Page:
EMC testers are devices used to test or monitor parts and products for electromagnetic compatibility (EMC). Electrical and electronic products which meet published EMC standards do not emit levels of electromagnetic (EM) energy that cause electromagnetic interference (EMI) in surrounding equipment. They are also able to withstand electromagnetic energy in the surrounding environment. Typically, EMC testers are used to test, monitor and measure levels of electrostatic discharge (ESD). ESD, the sudden and momentary flow of electric current between two objects at different electrical potentials, is often caused by static electricity. In some cases, ESD damage from tribocharging or electrostatic induction may produce visible or audible sparks. In others, ESD subjects semiconductor materials to high voltages.
There are many different types of EMC testers. Some are battery-operated and hand-held. Others have a base unit, external power supply, and power supply cable. Hand-held EMC testers are lightweight devices with an integral liquid crystal display (LCD). Larger EMC test equipment such as transient test systems are designated to replicate not only ESD, but also electric fast transients (EFT) or burst, combination wave generators (CWG), power frequency and pulse magnetic fields, and both AC and DC dips and interrupts. EFT can cause microprocessors to malfunction or reset, thus disrupting normal operations. EMC testers that functions as combination wave generators can simulate a surge event in power lines. These EMC testers can also be used to simulate lightning strikes or short-circuit fault currents, which can generate high-level, short-duration magnetic fields.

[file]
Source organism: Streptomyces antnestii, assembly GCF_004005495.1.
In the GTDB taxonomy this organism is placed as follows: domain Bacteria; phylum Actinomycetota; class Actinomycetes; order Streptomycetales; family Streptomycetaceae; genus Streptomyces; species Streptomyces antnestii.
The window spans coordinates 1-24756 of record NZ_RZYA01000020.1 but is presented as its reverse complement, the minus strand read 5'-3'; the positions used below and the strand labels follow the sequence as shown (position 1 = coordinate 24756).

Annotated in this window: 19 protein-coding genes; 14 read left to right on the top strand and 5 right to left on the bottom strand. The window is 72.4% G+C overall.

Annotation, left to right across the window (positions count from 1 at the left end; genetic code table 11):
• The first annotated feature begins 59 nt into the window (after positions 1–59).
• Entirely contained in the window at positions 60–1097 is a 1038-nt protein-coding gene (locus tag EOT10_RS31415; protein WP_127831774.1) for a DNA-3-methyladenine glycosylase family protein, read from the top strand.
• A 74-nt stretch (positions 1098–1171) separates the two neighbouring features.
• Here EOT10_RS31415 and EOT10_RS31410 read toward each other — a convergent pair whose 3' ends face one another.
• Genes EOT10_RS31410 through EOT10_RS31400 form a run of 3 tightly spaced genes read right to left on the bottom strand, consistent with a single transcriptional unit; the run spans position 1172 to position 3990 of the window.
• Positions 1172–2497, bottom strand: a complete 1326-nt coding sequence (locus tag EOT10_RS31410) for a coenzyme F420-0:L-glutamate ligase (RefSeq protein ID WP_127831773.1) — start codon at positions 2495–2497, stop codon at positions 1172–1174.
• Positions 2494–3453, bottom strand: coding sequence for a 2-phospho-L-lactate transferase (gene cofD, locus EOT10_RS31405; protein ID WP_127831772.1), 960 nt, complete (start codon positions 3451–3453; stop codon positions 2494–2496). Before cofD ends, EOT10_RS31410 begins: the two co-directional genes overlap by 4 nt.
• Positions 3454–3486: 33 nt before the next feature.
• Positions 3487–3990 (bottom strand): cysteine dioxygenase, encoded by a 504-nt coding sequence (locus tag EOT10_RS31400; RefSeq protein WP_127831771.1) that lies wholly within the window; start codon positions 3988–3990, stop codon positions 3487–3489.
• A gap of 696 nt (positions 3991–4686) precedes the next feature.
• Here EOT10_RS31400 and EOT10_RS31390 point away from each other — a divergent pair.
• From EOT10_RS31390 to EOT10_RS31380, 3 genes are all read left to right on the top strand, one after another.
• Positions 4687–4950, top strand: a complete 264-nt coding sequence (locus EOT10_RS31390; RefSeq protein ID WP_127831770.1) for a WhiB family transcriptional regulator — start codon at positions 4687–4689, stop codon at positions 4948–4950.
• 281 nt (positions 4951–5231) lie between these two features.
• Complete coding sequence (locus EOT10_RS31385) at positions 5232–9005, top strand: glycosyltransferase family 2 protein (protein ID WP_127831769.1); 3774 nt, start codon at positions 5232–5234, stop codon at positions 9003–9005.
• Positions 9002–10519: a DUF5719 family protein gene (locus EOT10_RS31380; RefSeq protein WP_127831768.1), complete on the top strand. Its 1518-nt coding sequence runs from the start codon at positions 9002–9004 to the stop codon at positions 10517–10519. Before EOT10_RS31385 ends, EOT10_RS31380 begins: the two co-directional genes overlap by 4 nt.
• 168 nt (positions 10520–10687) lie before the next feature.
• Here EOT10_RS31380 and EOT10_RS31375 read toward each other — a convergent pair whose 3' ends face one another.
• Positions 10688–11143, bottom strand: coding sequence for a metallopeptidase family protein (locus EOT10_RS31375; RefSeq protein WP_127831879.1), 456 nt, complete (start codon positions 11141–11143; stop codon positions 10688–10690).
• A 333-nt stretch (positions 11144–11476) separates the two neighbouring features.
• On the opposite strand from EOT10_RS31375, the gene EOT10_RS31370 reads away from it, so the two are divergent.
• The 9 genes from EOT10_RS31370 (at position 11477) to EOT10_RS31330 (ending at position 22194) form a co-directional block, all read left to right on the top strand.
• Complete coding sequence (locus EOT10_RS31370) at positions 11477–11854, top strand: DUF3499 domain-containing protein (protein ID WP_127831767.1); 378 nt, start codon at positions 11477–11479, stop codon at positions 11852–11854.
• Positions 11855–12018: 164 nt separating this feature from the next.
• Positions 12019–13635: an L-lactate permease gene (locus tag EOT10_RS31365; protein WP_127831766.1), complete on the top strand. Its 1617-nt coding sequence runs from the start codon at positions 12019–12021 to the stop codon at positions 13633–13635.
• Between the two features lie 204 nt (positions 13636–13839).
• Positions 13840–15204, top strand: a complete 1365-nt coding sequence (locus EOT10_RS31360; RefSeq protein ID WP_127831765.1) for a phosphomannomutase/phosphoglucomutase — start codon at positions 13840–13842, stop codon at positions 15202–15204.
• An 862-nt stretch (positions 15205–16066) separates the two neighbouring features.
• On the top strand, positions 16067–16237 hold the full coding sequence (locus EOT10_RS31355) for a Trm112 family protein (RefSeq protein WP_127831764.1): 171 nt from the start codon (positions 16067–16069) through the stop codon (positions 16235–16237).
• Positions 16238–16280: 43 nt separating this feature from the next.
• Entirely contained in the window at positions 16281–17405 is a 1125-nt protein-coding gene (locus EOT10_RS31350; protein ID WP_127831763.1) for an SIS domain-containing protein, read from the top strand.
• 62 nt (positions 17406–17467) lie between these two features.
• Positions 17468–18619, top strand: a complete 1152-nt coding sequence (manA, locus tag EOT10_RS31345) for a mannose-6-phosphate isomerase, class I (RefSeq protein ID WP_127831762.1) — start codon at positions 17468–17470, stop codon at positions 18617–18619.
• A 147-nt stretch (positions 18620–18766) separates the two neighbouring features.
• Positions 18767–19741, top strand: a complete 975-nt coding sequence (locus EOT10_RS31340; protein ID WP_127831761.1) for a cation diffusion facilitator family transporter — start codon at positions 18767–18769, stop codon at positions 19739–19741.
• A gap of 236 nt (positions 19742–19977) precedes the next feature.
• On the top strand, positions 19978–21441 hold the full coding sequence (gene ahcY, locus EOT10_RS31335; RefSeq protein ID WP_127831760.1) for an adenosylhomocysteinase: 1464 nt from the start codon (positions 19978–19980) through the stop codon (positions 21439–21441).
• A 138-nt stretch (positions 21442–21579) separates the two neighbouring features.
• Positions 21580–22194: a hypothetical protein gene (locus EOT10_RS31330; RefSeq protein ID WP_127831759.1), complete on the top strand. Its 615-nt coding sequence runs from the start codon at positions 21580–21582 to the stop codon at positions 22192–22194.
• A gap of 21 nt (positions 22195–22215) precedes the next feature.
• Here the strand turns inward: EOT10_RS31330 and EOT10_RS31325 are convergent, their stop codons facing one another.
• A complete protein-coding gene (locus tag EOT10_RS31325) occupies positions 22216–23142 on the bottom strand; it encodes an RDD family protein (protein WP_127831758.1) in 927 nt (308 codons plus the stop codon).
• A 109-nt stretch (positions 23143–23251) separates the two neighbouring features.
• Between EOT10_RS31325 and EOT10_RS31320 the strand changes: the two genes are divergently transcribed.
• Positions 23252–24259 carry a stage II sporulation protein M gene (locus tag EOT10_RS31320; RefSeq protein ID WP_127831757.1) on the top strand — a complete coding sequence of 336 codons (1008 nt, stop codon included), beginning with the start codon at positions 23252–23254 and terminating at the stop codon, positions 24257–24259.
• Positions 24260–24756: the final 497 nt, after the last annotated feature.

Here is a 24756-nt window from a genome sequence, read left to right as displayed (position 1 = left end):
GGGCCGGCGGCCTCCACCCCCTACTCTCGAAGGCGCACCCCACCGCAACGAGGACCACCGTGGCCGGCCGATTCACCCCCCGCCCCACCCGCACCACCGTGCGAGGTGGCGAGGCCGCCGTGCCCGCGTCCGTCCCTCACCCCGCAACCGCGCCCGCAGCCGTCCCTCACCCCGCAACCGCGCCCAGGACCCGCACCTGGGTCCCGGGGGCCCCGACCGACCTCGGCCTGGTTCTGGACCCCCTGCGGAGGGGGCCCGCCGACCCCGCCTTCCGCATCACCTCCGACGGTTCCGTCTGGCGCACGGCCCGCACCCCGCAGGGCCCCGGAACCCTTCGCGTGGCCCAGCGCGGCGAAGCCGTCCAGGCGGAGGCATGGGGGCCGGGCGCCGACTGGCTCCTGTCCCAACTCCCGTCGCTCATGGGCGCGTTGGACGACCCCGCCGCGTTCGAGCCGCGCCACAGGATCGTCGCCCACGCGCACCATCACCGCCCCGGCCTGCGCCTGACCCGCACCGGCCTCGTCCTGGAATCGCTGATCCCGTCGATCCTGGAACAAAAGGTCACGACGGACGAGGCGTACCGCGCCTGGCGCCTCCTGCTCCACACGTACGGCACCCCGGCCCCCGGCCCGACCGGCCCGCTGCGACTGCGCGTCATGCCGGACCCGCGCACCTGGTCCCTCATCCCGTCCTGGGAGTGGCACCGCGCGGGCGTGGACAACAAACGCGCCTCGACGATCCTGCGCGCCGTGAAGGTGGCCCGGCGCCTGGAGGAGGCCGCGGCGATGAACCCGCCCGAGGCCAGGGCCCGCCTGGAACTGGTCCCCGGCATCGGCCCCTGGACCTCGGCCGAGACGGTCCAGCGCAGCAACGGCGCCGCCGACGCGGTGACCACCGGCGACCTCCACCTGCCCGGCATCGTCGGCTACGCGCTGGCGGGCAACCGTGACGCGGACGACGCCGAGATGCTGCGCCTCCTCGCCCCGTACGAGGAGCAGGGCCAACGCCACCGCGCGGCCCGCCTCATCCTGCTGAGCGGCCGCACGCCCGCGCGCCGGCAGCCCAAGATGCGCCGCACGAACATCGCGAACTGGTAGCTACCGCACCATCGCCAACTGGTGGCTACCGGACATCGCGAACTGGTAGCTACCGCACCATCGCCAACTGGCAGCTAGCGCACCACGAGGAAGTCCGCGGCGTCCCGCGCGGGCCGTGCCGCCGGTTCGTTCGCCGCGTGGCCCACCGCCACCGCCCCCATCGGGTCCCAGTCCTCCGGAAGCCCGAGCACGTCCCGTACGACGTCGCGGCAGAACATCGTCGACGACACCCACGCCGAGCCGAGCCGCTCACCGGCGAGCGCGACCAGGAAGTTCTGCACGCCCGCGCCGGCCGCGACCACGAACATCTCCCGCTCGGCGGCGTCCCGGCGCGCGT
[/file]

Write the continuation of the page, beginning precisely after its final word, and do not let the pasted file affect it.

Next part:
EMC testers comply with published standards from organizations such as the American Society for Testing Materials (ASTM), the European Committee for Electrotechnical Standardization (CENELEC), the International Special Committee for Radio Interference (CISPR), the International Telecommunications Union (ITU), the European Telecommunications Standardization Institute (ETSI), the International Electrotechnical Commission (IEC), and the International Standards Organization (ISO). EMC testers also comply with published standards from SAE International, an organization which serves the aerospace and automotive industries; and from the Canadian Standards Association (CSA), a non-profit association which certifies electrical devices for use in Canada. EMC testers that are designed for the U.S. military should meet application military standards.